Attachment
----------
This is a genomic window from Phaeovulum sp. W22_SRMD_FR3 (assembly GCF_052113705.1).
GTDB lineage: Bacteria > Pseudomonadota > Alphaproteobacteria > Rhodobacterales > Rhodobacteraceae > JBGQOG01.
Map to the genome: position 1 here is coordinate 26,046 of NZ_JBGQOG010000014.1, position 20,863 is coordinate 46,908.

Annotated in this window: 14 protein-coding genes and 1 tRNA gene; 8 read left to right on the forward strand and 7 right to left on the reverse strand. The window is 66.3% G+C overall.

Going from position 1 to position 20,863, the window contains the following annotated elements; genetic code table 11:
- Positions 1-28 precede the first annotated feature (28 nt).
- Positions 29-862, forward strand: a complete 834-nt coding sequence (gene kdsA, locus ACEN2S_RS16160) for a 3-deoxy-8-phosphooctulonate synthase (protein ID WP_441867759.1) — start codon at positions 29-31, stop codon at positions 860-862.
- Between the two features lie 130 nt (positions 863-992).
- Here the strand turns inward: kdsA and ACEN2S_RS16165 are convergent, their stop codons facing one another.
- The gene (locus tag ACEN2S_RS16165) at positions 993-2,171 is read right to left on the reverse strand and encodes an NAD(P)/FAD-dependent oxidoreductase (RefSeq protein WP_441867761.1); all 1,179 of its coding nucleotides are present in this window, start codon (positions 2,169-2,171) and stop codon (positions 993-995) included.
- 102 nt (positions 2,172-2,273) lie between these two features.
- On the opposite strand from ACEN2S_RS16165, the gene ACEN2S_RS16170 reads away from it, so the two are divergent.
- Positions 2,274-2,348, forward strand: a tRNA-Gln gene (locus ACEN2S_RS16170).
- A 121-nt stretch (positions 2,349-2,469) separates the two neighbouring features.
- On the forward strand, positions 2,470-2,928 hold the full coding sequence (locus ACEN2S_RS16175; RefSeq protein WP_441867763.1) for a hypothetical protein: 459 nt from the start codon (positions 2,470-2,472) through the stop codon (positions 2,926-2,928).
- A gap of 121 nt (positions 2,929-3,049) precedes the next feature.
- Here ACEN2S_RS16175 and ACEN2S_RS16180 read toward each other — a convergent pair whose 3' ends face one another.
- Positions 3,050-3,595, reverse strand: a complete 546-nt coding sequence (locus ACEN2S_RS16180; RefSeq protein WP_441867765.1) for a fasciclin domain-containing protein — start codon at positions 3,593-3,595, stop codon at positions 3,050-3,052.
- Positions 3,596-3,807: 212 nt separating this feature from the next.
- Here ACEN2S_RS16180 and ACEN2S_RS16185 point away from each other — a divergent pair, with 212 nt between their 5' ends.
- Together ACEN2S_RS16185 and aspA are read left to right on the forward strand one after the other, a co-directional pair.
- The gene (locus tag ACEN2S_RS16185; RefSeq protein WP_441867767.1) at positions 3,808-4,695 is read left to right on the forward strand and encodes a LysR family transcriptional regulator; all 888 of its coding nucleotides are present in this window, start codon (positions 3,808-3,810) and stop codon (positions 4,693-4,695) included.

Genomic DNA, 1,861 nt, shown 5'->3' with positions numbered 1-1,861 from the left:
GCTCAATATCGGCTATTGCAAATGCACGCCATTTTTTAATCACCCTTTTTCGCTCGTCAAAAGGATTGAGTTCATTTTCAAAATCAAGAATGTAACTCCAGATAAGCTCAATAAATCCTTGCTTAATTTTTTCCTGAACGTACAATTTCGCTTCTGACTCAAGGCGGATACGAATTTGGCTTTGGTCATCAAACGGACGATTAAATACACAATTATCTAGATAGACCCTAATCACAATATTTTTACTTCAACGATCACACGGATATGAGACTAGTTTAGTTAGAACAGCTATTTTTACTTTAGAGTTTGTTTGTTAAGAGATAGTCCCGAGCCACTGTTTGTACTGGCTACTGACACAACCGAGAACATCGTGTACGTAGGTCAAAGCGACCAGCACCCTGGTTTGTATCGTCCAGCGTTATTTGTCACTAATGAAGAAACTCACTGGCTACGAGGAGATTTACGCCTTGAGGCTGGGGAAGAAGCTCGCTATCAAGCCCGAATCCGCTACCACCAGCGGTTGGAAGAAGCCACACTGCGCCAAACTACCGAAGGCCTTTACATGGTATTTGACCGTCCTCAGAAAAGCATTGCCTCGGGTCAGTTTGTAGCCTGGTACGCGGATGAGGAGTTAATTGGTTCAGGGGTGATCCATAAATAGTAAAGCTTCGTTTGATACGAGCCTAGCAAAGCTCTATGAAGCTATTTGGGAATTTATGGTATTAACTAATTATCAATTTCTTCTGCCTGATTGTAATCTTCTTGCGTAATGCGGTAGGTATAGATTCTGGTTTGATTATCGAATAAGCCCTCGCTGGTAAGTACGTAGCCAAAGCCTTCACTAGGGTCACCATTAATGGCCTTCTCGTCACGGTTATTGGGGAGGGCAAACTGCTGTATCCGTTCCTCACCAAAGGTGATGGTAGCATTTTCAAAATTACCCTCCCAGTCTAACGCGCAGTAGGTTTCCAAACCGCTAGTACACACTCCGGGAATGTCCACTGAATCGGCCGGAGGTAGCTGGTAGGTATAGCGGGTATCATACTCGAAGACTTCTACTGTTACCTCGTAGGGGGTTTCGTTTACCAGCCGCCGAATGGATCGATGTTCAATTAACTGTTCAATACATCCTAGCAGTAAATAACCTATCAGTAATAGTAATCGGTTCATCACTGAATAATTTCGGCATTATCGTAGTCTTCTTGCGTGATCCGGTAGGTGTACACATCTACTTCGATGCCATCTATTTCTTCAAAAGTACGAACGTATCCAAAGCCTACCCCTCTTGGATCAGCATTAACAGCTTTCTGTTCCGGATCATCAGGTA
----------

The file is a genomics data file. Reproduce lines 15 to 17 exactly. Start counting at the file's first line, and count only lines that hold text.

- On the forward strand, positions 2,470-2,928 hold the full coding sequence (locus ACEN2S_RS16175; RefSeq protein WP_441867763.1) for a hypothetical protein: 459 nt from the start codon (positions 2,470-2,472) through the stop codon (positions 2,926-2,928).
- A gap of 121 nt (positions 2,929-3,049) precedes the next feature.
- Here ACEN2S_RS16175 and ACEN2S_RS16180 read toward each other — a convergent pair whose 3' ends face one another.